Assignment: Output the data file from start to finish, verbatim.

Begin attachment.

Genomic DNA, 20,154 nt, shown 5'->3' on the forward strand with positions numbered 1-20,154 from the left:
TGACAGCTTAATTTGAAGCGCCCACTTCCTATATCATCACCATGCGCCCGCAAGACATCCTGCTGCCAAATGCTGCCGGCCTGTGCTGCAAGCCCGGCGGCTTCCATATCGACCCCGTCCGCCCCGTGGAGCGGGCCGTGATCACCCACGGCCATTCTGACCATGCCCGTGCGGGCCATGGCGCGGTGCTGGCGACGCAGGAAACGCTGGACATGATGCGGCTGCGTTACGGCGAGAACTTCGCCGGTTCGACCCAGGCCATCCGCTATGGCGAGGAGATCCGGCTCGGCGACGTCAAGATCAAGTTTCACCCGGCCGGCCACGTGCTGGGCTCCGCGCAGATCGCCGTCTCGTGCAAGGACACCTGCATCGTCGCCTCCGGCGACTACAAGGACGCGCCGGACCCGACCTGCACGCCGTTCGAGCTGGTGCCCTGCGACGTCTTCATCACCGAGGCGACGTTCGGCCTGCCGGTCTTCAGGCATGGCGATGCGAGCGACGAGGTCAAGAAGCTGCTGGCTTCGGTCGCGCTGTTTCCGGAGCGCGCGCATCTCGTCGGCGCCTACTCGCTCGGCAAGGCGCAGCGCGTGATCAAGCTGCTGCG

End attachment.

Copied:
Genomic DNA, 20,154 nt, shown 5'->3' on the forward strand with positions numbered 1-20,154 from the left:
TGACAGCTTAATTTGAAGCGCCCACTTCCTATATCATCACCATGCGCCCGCAAGACATCCTGCTGCCAAATGCTGCCGGCCTGTGCTGCAAGCCCGGCGGCTTCCATATCGACCCCGTCCGCCCCGTGGAGCGGGCCGTGATCACCCACGGCCATTCTGACCATGCCCGTGCGGGCCATGGCGCGGTGCTGGCGACGCAGGAAACGCTGGACATGATGCGGCTGCGTTACGGCGAGAACTTCGCCGGTTCGACCCAGGCCATCCGCTATGGCGAGGAGATCCGGCTCGGCGACGTCAAGATCAAGTTTCACCCGGCCGGCCACGTGCTGGGCTCCGCGCAGATCGCCGTCTCGTGCAAGGACACCTGCATCGTCGCCTCCGGCGACTACAAGGACGCGCCGGACCCGACCTGCACGCCGTTCGAGCTGGTGCCCTGCGACGTCTTCATCACCGAGGCGACGTTCGGCCTGCCGGTCTTCAGGCATGGCGATGCGAGCGACGAGGTCAAGAAGCTGCTGGCTTCGGTCGCGCTGTTTCCGGAGCGCGCGCATCTCGTCGGCGCCTACTCGCTCGGCAAGGCGCAGCGCGTGATCAAGCTGCTGCG